A popular approach to hiring sales reps is to hire fast and fire fast. If you’re going to do that, there are several things you have to take into consideration.
Considerations When Hiring Sales Reps “Fast”
When you hire salespeople fast, you don’t complete the same level of due diligence as when you are intentional and thoughtful. That isn’t your objective.
Your objective is to bring somebody on board, give them a chance to succeed or fail, then quickly determine whether or not you will retain them.
This means you could hire someone who has sold you on themselves but may not be the best fit. When you’re diligent in your hiring, that’s just plain frustrating. But when you plan to fire them fast, if they aren’t suitable, that’s okay. It simply means you must be prepared to hire a lot of reps over a period of time until you find one who is a fit.
While you may be mentally prepared for the revolving door of sales staff, it can create organizational stress for your team that isn’t quite as primed as you are. To lessen the strain and increase your odds of finding your sales superstar, take these 4 steps – then let the fun begin.
1. Get Diligent About Onboarding
With the increased amount of hiring and firing, you need a very structured onboarding plan. You’re going to be welcoming many salespeople until you find your star. Include training to provide each new rep the information they need to get off to a running start.
Here are the three primary topics we include when we design onboarding plans for clients:
- Solutions. Focus on what you expect a new rep would sell first. Since you don’t know if they’re going to work out, don’t train them and everything. Be sure to include the value proposition information they need to quickly have an intelligent conversation with a prospect.
- Process. You expect a sales rep to know how to sell, but they need your guidance on how to sell your solutions successfully.
- Systems. With high rep turnover, you want to be sure every prospect they touch has notes about the most recent conversation, the follow-on activity, and any quotes or proposals presented. Now the next salesperson can quickly pick up where the last one left off.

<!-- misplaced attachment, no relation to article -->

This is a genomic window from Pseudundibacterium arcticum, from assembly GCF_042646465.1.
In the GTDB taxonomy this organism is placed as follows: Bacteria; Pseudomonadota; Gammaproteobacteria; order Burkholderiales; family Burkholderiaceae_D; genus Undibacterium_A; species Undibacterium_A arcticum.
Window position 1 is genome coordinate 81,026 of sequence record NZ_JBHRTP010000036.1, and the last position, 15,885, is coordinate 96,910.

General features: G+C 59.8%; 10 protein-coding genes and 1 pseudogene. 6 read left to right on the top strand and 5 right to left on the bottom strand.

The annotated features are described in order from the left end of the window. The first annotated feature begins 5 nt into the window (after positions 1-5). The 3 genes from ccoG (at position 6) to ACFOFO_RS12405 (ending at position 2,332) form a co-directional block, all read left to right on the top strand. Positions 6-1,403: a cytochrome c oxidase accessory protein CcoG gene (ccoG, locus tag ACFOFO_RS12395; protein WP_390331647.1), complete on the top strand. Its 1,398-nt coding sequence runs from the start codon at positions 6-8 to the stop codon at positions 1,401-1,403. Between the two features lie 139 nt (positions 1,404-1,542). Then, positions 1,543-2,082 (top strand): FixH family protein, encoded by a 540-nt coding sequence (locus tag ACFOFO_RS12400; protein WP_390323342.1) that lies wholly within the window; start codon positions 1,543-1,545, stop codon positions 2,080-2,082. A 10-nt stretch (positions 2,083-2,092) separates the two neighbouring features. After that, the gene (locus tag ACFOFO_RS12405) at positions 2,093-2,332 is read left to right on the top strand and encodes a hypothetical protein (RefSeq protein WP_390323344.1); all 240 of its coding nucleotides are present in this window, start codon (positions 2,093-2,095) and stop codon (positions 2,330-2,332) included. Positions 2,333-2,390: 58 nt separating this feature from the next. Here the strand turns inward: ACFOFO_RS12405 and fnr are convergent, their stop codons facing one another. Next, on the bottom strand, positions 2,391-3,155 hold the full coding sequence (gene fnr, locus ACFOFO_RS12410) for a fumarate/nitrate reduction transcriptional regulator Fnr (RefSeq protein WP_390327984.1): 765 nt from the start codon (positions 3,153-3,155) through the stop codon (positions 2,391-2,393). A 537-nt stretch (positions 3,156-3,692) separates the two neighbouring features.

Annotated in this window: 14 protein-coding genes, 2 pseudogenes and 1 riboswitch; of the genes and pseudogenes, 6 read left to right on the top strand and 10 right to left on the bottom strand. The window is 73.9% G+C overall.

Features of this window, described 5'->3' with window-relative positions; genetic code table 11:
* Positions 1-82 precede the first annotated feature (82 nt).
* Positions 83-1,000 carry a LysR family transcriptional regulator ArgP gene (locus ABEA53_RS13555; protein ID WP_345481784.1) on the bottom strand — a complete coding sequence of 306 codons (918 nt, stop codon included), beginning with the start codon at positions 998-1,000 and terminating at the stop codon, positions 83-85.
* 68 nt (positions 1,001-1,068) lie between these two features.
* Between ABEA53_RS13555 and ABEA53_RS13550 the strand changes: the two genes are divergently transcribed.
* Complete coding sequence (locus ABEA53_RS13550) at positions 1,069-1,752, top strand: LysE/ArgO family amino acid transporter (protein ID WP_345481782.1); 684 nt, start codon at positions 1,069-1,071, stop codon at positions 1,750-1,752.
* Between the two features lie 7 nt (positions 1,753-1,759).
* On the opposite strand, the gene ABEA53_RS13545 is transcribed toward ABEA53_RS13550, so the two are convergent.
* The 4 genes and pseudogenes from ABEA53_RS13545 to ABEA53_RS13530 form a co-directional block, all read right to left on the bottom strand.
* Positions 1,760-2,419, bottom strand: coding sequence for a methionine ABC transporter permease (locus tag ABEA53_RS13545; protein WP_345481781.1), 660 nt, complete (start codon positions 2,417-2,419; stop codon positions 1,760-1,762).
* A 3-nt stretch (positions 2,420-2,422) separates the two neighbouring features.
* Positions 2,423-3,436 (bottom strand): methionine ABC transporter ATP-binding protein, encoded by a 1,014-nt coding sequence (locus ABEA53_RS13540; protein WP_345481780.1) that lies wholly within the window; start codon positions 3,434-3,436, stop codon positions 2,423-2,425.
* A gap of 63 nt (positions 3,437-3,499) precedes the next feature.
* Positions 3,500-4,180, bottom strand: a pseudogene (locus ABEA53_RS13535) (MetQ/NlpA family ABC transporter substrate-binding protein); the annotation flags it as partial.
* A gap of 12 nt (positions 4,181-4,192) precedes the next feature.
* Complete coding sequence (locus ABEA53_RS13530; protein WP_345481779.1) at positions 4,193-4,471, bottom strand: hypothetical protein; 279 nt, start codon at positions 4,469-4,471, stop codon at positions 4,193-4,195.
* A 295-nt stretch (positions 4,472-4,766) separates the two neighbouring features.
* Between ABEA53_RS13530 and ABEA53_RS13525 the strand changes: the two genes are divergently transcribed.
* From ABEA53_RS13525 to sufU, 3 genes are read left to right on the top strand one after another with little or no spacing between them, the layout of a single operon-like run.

Create a plan you can implement quickly and easily over and over and over or you will exhaust yourself and your organization. Continual onboarding can be very draining. When you have training outlined, it removes some of that stress. You know exactly what you’re going to do for the first 4, 6, 8 or 12 weeks of a new salesperson’s tenure.
2. Adjust Sales Performance Expectations
With a fast hiring and firing strategy, you also want a very specific set of performance expectations to measure against. In this scenario, you need to know what they should be doing in week one just as clearly as week twelve. Document the activities and quantity you are expecting.
Now you have a roadmap you can measure new salespeople’s performance against. It provides a plan for your coaching discussions and regular meetings. Over time, you’ll also collect the data analytics to predict which reps won’t make it after only a matter of weeks.
Be straightforward and share your expectations with the rep both after and before the hire. Don’t sugarcoat it. If you’re going to hire and fire fast, let that sales rep know what they’re signing up for before they accept the position.
New reps will work harder from their first day of employment when your expectations are crystal clear.
3. Set First Sale Expectations
Of course one of your metrics must be when you want to see a first sale and what it might include.
When you hire a hunter, it may be unrealistic to expect that they will close a new account within the first 90 days. However, a salesperson could uncover a project or some other service that would show you they have the ability to sell. What you really want to monitor is how many new opportunities are entering the pipeline and their quality.
If your new sales rep is filling the pipeline with qualified opportunities, it may be reason enough to retain them for another 60 days to see what happens next.
4. Monitor Their Sales Ability
As with any rep you hire, plan to shadow them. Listen in on their calls and attend sales meetings, paying close attention to how well they’re implementing their activities. It’s not enough that your rep is completing activities. You want to know how well they’re doing it.
The best way to determine their progress is to participate regularly and lead them.
Hiring and firing quickly requires close monitoring so you can determine if your salesperson has the skills to work out.
My Sales Hiring Recommendation
Personally, I don’t agree with the hire fast – fire fast strategy. I would rather see you take the time to do your due diligence and identify a rep who has the skills, experience, acumen and desire to be successful in your organization. Hiring and onboarding require a lot of effort. Why go through it multiple times if you can avoid it? If you follow a proven process, your new salesperson should be successful. You still want to use performance expectations to monitor them, and if they aren’t meeting your objectives, let them go.
In spite of my personal hiring beliefs, we have clients who use the hire fast – fire fast approach. It may take a number of sales reps before you find your superstar. Use these 4 steps to do it systematically, with less stress on your team, and increase your odds of success.